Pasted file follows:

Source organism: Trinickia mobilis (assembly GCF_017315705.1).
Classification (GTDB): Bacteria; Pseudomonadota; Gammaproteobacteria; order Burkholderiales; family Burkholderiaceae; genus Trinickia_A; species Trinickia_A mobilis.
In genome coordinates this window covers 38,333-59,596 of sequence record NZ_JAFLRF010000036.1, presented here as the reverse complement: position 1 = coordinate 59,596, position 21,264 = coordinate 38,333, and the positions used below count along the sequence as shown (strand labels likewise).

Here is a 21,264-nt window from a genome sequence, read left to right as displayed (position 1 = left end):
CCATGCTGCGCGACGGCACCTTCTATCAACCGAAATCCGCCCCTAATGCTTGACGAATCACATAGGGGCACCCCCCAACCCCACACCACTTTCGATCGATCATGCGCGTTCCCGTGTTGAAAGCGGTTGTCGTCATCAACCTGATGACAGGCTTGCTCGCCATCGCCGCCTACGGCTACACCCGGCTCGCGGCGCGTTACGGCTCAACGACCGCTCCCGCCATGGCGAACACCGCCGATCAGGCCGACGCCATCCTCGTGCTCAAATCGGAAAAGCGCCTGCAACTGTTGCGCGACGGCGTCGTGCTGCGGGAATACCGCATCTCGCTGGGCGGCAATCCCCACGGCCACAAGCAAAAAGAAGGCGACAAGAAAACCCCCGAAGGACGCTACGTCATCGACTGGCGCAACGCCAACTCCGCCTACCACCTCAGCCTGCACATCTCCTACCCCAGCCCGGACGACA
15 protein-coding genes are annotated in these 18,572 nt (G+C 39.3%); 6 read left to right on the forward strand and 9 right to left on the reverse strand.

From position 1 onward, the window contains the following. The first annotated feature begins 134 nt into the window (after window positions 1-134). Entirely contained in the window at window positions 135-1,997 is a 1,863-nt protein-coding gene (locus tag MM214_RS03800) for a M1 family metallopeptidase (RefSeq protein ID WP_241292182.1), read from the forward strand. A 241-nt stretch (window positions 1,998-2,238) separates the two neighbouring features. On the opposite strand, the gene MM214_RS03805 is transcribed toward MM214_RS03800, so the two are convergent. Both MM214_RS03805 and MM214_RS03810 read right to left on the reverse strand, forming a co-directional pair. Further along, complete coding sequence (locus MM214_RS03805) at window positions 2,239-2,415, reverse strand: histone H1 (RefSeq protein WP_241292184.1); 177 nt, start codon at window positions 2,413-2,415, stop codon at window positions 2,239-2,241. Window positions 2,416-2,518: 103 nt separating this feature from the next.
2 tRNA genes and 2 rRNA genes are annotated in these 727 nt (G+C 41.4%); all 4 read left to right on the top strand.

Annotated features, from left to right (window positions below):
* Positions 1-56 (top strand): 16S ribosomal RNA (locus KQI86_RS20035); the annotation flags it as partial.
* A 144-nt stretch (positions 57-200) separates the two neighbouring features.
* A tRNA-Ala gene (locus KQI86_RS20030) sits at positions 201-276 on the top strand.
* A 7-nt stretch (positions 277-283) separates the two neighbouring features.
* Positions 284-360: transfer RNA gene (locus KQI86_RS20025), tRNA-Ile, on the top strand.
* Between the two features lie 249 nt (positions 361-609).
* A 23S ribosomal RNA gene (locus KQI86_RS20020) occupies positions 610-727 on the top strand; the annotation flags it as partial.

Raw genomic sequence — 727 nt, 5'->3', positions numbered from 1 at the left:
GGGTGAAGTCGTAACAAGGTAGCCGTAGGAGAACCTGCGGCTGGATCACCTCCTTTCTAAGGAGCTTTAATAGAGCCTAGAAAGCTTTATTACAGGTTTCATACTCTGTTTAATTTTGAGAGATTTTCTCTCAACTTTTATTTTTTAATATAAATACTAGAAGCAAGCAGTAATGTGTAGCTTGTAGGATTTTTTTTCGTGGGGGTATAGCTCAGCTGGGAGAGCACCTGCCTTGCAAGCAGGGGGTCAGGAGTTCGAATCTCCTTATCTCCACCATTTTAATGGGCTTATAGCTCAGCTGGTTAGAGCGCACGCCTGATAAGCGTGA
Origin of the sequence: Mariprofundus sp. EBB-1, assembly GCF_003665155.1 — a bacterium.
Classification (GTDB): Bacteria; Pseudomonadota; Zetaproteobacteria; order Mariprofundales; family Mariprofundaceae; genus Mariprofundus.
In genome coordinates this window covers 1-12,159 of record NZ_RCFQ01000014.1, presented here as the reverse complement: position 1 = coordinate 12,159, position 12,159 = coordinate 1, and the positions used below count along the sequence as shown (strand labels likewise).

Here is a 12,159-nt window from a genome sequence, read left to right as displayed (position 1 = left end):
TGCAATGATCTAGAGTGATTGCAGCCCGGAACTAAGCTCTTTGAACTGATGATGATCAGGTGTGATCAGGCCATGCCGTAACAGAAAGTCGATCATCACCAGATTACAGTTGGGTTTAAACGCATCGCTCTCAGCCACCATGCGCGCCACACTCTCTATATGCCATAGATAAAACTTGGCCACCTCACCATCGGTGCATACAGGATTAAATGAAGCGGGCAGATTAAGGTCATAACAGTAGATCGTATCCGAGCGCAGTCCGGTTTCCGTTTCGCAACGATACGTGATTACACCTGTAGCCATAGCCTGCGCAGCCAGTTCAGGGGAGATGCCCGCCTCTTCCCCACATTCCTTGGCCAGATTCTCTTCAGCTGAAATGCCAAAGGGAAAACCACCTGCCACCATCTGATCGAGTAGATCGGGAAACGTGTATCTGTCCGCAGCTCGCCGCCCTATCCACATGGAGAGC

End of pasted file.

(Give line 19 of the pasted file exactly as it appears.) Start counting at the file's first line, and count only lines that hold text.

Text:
Origin of the sequence: Mariprofundus sp. EBB-1, assembly GCF_003665155.1 — a bacterium.